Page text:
This poster describes a project that used a patient-centered medical home model to improve cervical cancer screening for patients at Duffy Health Center in Hyannis. Lessons learned include identifying existing opportunities to provide whole-person care may provide revenue enhancement and practice workflow tools require user input to be accepted and effective.
A pro-active multidisciplinary team-based care model was developed after identifying key skills and competencies needed for a patient-centered medical home workforce. This poster adresses what thoe new roles are in that model, and their individual responsibilities.
Our team partnered with UMass Memorial Medical Center’s Urology and Anesthesiology departments on a pilot patient-centered, physician-led, multidisciplinary team-based system of coordinated care for the surgical patient. The goals were to improve the patient experience, improve health care and reduce costs.
An analysis of the Massachusetts Patient-Centered Medical Home (MA PCMHI) at 46 participating practices finds that primary care practice transformation takes time; care transitions, including emergency room and post-discharge follow-up care, require the development of new clinical workflows; and the processes of care are more likely to improve before outcomes are affected.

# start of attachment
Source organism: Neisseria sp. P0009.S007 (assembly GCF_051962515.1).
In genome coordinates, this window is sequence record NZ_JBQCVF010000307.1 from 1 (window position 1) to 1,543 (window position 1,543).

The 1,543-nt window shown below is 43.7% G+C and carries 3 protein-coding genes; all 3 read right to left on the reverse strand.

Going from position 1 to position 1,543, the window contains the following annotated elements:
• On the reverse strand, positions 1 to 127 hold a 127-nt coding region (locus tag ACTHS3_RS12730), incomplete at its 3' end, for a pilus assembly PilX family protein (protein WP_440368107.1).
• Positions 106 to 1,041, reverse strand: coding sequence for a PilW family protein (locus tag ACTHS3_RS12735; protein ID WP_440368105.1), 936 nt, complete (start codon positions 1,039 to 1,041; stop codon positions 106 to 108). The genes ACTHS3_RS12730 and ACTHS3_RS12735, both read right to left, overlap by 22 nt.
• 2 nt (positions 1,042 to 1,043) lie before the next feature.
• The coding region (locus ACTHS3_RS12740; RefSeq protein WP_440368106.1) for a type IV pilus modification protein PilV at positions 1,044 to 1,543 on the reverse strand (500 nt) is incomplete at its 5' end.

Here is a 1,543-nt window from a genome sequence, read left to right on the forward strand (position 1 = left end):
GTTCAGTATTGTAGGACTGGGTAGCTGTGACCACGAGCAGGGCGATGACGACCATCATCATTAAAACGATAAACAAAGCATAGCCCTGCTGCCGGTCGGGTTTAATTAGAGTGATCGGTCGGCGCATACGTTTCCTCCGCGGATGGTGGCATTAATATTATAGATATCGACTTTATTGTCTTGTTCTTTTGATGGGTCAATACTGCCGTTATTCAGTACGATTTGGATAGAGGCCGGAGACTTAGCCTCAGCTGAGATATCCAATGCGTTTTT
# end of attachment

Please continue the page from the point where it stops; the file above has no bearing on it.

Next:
UMass Medical School’s UHealthSolutions Inc. staffs the call center for MassOptions, a resource for services to help elderly residents, individuals with disabilities and their caregivers. Administered by the Massachusetts Executive Office of Health and Human Services, MassOptions is funded through a portion of a $135 million Centers for Medicare & Medicaid Services grant.
A report prepared by UMass Medical School summarizes the findings of a qualitative study in which 33 uninsured individuals were interviewed about their experience living without health insurance. The findings can help to better understand the remaining barriers to coverage and inform strategies to reduce the uninsured.
This resource provides at-a-glance information about the approaches of 15 other states with established or pending community health worker certification systems. The table reveals commonalities and wide variability across state systems, which is an evolving process and may change with time.